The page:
Old School Sled

Winter Fun

Attractions are closed, tourists have left, and many folks turn into seasonal homebodies—but there is still a lot of family fun waiting in the great outdoors!


The Hardesty Family

This active family doesn’t stop just because the snow has started! The Hardestys from Sturgis, with mom Shantel, dad Aric, and seven-year-old Kynlee, break the winter blues with year-round hiking, tubing across the snow, and intense snowball fights.

“We love to hike throughout the year! Devils Bathtub is always a good spot because the trails are easily accessible–even in the winter,” said Shantel.

Hiking is perhaps the most attainable winter sport, as the only equipment needed is a good pair of hiking boots (or snowshoes depending on the weather), winter clothes to bundle up in, and a reliable vehicle.

After a fun morning hiking, this family heads to the hills for tubing over the compact snow with friends. The kids have a blast rushing down the slick hills on tubes. Before hitting the slopes, gather all necessary equipment like warm clothing, sturdy shoes, and heavy gloves—inner tubes can be found at local stores.

“We love being active in the winter because it breaks up the norm of sitting inside with movies and hot chocolate. With the weather being so unpredictable in the area, you never know when you’re going to be forced to be locked indoors due to the sometimes unforeseen blizzards. But, even when it blizzards and we do end up stuck at home, we also never miss an opportunity for a snowball fight,” explained Shantel.

The Schad Family

The Schads’ three kids—Grace (13), Lily (10), and Grant (9)—practically have skiing in their blood. Their mom Courtney grew up in Maine, while their dad Shannon grew up in Rapid City. Their paths crossed in Colorado, where they were both competitive skiers, and the rest is history! Courtney and Shannon retired from competitive skiing and moved to Rapid City to raise a family.

“I would have to say that my husband and I have always been interested in skiing,” said Courtney. “Our kids have been skiing since they were two!”

Once their kids were old enough to ski competitively, these parents volunteered to coach the Black Hills Ski Team. They love practicing on Terry Peak, near Lead and Deadwood, as well as traveling to Colorado once a year to take advantage of the slopes down there. The Schads also take skiing vacations to Montana regularly—but the Black Hills will always be their home base.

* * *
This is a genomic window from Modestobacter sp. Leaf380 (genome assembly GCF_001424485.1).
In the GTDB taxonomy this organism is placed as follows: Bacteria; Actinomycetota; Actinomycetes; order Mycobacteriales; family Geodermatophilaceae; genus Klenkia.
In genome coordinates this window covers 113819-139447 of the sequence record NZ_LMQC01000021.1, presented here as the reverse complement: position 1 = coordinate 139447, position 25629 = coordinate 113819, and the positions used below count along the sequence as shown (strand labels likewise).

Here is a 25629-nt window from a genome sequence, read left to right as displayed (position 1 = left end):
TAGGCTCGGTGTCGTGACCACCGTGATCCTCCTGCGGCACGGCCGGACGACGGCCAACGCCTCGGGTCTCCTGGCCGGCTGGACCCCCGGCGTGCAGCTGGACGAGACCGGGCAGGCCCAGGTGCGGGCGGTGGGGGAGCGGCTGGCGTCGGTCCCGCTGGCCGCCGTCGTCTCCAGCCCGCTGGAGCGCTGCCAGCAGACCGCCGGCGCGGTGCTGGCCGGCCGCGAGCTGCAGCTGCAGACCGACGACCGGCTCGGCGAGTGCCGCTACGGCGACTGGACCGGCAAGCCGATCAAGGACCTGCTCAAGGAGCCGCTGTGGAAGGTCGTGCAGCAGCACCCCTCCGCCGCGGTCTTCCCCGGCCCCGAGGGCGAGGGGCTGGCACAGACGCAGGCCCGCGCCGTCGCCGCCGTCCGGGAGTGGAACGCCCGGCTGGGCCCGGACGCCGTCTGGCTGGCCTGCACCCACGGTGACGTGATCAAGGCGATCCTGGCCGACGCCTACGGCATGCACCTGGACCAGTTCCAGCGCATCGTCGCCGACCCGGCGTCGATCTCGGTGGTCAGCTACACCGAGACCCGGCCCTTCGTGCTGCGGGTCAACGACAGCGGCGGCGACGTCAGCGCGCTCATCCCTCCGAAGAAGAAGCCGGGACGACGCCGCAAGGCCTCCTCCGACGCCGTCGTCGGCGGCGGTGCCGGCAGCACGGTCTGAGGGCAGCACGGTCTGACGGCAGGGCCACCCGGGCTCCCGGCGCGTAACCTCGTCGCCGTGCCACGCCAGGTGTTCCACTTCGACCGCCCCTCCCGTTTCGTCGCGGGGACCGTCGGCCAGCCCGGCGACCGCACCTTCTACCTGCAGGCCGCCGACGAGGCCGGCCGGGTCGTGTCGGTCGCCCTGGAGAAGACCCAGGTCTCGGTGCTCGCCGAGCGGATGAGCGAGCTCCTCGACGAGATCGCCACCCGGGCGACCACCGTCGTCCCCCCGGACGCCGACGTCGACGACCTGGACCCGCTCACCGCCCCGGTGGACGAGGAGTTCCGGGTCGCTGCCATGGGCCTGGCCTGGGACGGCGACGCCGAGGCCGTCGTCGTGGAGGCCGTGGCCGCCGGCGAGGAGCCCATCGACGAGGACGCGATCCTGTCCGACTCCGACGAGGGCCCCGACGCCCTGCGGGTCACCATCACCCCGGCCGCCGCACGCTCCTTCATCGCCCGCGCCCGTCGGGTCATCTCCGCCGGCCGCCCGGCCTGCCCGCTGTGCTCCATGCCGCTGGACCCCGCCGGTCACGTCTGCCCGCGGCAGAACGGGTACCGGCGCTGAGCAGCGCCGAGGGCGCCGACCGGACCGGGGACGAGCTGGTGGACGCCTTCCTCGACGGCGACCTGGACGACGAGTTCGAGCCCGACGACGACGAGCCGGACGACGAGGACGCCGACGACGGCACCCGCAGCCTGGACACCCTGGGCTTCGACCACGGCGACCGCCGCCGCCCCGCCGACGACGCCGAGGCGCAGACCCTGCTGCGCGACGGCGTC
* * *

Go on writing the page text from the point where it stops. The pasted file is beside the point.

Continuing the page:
“The Black Hills are a fantastic place to learn to ski. There are plenty of skiing areas, as well as it being a very family friendly environment.” For cross country skiing in the hills, the Beaver Creek Ski System near Custer has six trails with a total distance of about 13 miles. Deerfield Reservoir Complex and Carson Draw Trail System also have established trails for cross country skiing. Weather for skiing is usually decent by late November and the snow stays packed until March or early April. Several hiking trails in the Black Hills National Forest are open to cross-country skiing and snowboarding in the winter months. Before hitting the snow, make sure it is allowed on the trail you choose.

The Bruner Family

The Bruner family from Spearfish is never one to turn down a hike; mom Jeannine even continued to hike and workout up to 30 weeks while pregnant! Jeannine, Dan, Natalee (11), Owen (10), Harper (6), and Jude (6 months) take advantage of the Black Hills winters by sledding, hiking, and skiing in the area’s beautiful scenery. Not all trails around the hills are suitable for families with young children, however.

“My oldest two and I like to go to Community Caves in Spearfish Canyon to see the ice columns, but it is too hard for my 6-year-old and baby,” Jeannine remarked.

Sledding, however, is something the entire family can get in on. Before taking the kids sledding, make sure to find a smooth hill that isn’t too steep or ends near a street, parking lot, trees, or bodies of water. Young kids should wear a helmet to ensure they don’t get any head injuries.

Their favorite sledding spots are the hill by the West Elementary or the hill by Elkhorn Ridge Golf Club. But you don’t have to be in Spearfish to take advantage of the slippery snow. From Belle Fourche to Hot Springs, western South Dakota’s rolling hills make for the perfect sledding adventure!

Jeannine encourages more families to get out of the house, bundle up in warm clothes and mittens, and experience the snow-covered Black Hills.

“If families can get out safely, and are properly equipped, then they should try to experience the Black Hills during the winter,” said Jeannine. “It’s so peaceful and beautiful to be in the hills after a fresh snowfall. It’s easy to want to stay curled up, but those bright, sunny days in the winter are just too good to pass up!”


Too cold to go outside? Try one of these indoor boredom busters together!

  • Visit a local museum or gallery to learn about the exhibits on display
  • Play board games, and introduce your kids to your childhood favorites
  • Visit the library and pick out some books everyone will enjoy
  • Turn the living room into a theatre and host a movie marathon
  • Get crafty and find an easy DIY project on Pinterest to hang in the house
  • Rent a hotel room and enjoy the pool for a mini weekend getaway
  • Make up funny skits with friends and put on a show
  • Grab your bowling shoes and head to the lane for an afternoon of fun
  • Build a fort out of blankets and chairs
  • Take a mom and me class at a local event center
  • Bake away and make yummy treats for family and friends


By Kelsey Sinclair